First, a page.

Alliance of banking big hitters to tackle threat of unregulated fintech in Hong Kong
Alliance for Financial Stability with Information Technology will hold its inaugural meeting in Central next week
An influential new international alliance of senior bank officials, financial regulators and monetary chiefs will launch in Hong Kong next week to help address the threat they believe an unregulated fintech (financial technology) revolution poses to economic stability.
A high-powered and hand-picked group of big hitters from the world of banking and finance, along with experts from the information technology sector, will gather in Central on May 9 for the inaugural forum of the Alliance for Financial Stability with Information Technology, as it will be known.
Central bank governors from 10 Asian countries have accepted invitations to attend, and China is also expected to be represented by a senior regulatory official.
It is understood that Anthony Neoh, chief adviser to the China Securities Regulatory Commission and a former chairman of the Hong Kong Securities and Futures Commission (SFC), will assume the role of chairman.
Andrew Sheng, who also headed the SFC and who served as deputy chief executive of the Hong Kong Monetary Authority, will feature prominently as co-chairman.
The non-profit organisation, funded by donations from the private sector, hopes to promote discussion on how to secure systemic financial stability in the digital age.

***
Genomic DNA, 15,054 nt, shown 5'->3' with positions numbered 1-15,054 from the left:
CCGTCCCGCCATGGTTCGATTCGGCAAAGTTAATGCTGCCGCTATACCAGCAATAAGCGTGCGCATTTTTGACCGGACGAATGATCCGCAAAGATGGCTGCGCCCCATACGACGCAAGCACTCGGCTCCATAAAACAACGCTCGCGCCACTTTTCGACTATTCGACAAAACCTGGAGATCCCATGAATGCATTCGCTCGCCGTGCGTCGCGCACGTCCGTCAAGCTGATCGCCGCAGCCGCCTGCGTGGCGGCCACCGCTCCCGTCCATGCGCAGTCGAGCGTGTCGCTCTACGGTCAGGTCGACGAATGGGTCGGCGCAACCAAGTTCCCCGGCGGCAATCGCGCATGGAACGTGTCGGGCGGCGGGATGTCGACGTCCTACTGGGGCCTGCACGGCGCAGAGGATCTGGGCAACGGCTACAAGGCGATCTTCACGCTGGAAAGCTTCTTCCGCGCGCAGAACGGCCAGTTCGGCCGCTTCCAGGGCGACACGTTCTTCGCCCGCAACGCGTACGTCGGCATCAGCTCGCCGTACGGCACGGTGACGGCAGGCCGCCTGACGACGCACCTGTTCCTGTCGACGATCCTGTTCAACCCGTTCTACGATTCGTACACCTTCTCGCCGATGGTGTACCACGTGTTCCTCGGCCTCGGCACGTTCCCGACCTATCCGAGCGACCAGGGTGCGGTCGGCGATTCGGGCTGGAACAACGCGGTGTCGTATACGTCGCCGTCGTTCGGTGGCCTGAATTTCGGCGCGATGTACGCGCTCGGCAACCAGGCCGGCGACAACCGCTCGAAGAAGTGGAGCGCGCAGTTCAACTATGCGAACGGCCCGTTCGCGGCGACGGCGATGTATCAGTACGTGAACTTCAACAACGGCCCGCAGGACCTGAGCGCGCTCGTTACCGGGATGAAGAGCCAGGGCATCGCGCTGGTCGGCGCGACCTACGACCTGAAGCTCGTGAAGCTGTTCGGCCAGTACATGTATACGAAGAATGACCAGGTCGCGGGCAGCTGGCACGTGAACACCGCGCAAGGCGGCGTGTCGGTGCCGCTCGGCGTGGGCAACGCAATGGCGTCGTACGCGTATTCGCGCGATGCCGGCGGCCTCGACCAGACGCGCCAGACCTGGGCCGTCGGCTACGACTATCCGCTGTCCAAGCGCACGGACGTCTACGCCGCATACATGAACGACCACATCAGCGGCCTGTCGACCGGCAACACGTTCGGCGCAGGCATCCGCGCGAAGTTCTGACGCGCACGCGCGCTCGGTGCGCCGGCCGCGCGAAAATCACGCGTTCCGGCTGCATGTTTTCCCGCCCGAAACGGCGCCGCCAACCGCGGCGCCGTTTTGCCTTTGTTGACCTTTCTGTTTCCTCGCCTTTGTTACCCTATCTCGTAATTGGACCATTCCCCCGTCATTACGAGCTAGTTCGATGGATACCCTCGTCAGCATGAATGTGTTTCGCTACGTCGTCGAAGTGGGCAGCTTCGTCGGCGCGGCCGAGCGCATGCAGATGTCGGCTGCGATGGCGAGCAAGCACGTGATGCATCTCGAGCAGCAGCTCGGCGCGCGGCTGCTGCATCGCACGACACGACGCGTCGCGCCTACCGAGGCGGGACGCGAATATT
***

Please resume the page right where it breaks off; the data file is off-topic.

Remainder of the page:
One of its focuses will be on fostering regional and international collaboration and discussion on how innovative fintech – such as know-your-customer facial recognition technology recently installed across the ATM network of casino hub Macau as part of an ongoing crackdown on money laundering and capital flight from China – can be used and adapted to benefit both service providers and regulators.
The growth of mobile payment services in an unregulated environment will also be an area of its work.
“It will be a collaborative platform to bring together fintech system providers, regulators and banking authorities across Asia and the wider world,” a source familiar with planning for the launch said.
“The idea of an informal alliance was decided because, typically, central banks and financial regulators do not regulate financial platforms.”
The idea first surfaced at a meeting of banking and financial regulators from mainland China, Hong Kong and Macau at the casino hub and former Portuguese enclave in May last year.
Registered in Hong Kong, the group will have offices here and in Macau, and will employ a small number of staff in each to begin with.
The alliance also aims to find ways of putting regulators “ahead of the game” amid mounting concerns over the proliferation of unregulated finance platforms and cryptocurrency ICOs of questionable standing.
Among those spearheading the launch of the new alliance is Anselmo Teng, who recently stepped down as chairman of Macau’s Monetary Authority, and Clarie Lo, a former top Hong Kong financial official and commissioner for narcotics.
In recent months, both Hong Kong and Macau monetary authorities have issued warnings about the risks associated with cryptocurrency ICOs, while Beijing has taken a hard line against unregulated financial platforms.